I Chase Waterfalls for My Health
The car slows as its tires slowly crunch over the gravel. After hours of driving the winding black ribbons of roads in the Westfjords of Iceland, we come across a tall precipice overlooking toy cars below, signaling that we must be close.
Doors slamming closed and its strength already radiates within your bones. Thunderous by name, Dynjandi is the most powerful waterfall in the fjords. A series of seven waterfalls in all, stretching to a height of 100 meters.
We draw closer to its center. To its core, to its heart. The air changes. The mood quiets, yet it is met with equal exhilaration. Inching closer, the thundering power blankets all other noise and the repetitious flow becomes mesmerizing. Eyes closed, the cool mist greets my face. The afternoon sun trying to make its presence known.
The morning was restless though. Sleepy eyes and still-shaky nerves from the aftermath of a difficult and precarious drive the night before. Those black ribbon roads had disappeared in the thick fog the previous night. Deprivation led to indecision if we should attempt to locate these falls.
All the uncertainty and drowsiness was lost when we stepped foot at its impressive base. The cascading water was the answer.
Of everything in our environment, waterfalls contain the highest amounts of negative ions with approximately 10,000-50, 000 unit/ cm^3. But there is nothing negative about them.
Ions are molecules that gained or lost an electrical charge. Negative and positive ions populate our surroundings but are odorless, tasteless and invisible.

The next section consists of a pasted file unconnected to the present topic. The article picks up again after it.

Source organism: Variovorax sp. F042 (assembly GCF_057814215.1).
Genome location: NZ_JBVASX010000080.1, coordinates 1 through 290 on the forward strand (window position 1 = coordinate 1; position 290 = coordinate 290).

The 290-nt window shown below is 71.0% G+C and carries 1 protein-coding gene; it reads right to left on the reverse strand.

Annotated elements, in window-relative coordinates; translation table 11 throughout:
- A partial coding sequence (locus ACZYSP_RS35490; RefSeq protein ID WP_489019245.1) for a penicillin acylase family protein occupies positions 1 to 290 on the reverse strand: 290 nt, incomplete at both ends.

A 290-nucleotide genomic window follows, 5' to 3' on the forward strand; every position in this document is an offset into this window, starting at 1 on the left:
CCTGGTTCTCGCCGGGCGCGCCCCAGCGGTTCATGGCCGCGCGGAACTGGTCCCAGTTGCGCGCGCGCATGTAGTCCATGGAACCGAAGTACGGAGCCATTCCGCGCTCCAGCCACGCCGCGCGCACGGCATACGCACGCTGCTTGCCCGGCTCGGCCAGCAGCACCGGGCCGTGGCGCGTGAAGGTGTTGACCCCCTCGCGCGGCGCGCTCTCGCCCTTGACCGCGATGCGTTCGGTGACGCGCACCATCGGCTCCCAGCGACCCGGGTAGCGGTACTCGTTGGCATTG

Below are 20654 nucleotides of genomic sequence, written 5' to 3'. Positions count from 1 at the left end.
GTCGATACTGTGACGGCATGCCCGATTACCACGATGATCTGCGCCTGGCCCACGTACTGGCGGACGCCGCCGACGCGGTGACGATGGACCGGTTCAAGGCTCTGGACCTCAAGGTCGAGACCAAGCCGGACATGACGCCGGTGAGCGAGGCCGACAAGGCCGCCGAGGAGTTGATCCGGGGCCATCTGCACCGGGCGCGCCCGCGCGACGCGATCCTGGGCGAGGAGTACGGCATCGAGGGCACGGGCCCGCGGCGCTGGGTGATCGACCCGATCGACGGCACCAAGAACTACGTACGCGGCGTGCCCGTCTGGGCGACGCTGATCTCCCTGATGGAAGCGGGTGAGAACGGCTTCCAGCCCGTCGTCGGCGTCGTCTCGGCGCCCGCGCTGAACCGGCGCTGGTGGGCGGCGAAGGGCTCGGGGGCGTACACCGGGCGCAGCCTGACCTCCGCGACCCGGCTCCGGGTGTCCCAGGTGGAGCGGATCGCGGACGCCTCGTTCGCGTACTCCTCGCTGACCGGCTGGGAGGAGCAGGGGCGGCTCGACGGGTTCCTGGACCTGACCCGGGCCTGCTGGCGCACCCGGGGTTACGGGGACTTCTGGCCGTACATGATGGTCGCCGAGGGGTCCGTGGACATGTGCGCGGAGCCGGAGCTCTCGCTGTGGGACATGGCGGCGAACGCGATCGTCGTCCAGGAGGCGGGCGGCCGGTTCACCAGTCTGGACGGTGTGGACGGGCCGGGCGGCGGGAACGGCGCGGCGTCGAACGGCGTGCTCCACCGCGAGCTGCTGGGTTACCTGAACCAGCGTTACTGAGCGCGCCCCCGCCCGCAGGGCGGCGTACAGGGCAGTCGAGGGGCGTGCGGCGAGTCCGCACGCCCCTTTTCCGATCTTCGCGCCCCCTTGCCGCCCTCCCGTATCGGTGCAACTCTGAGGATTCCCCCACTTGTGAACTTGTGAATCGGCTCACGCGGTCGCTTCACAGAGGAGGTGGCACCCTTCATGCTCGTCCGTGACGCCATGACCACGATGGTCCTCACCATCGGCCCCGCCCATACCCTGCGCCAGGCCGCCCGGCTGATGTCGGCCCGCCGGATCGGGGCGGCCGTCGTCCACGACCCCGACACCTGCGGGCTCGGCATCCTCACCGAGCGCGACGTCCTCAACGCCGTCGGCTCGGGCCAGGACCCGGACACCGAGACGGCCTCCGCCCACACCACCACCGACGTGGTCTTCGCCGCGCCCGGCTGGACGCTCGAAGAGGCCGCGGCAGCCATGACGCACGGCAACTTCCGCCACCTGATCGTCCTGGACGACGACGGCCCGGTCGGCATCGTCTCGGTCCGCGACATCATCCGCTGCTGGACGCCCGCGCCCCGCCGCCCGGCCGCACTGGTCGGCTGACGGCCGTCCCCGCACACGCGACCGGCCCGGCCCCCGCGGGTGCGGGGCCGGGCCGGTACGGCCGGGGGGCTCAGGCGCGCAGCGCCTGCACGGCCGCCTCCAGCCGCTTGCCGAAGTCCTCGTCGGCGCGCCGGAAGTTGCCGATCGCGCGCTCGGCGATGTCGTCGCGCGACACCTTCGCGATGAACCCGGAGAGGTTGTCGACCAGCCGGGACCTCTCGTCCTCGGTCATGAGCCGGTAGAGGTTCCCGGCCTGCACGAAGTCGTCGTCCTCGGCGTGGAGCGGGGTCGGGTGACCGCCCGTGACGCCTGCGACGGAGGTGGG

Negative ions are created in nature as air molecules split apart due to sunlight, moving air and water. Hence why negative ions are so abundant near waterfalls.
These negative ions are more scarce in cities, which is where positive ions are found in ample amounts. Lack of ventilation, air-conditioning, electrical and computer equipment, and long dry spells remove negative ions from the air.
This is why a calmness arises when you step outside to greet Dynjandi or any other cascading flow of ions splitting. Negative ions have been shown to improve the body’s immune system and resistance to disease. It is said to increase flow of oxygen to the brain leading to increased alertness and suppressing drowsiness. More mental energy results.
But why is this important? A study completed by Columbia University determined that by introducing a negative ion-rich environment to patients showed clinical remission of depressive and neurovegetative symptoms in a statistically significant number of patients compared to a low-density ion control group.
As far as application, this study suggests that negative ions provide a therapeutic method capable of suppressing hypersomnia, hyperphagia, seasonal affective disorder (SAD), nonseasonal atypical depression, and fatigue.
Waterfalls are invigorating. Rejuvenating. They help you become unstuck.
It helped me get unstuck from a veil of haziness that morning. When I feel stressed or lost, I consciously try to put myself by water. But imagine the benefits if we could make a deliberate change in our lives to return to waterfalls more often. To routinely try to harness that energy.
As for me, chasing waterfalls is something I take very seriously.
Malinda Meadows is an Ohio native who was letting grief blanket her life.
She found healing through traveling and nature. She discovered changes of location led to changes in her mindset. It helped her process grief and forge a new path with greater optimism and happiness. Realizing the benefit of deliberate change, she now leads a more balanced and mindful life inspired by simple changes.
She blogs regularly at malindainthesnow.com to help others find change, however small, outside their box in order to live a happier, healthier life.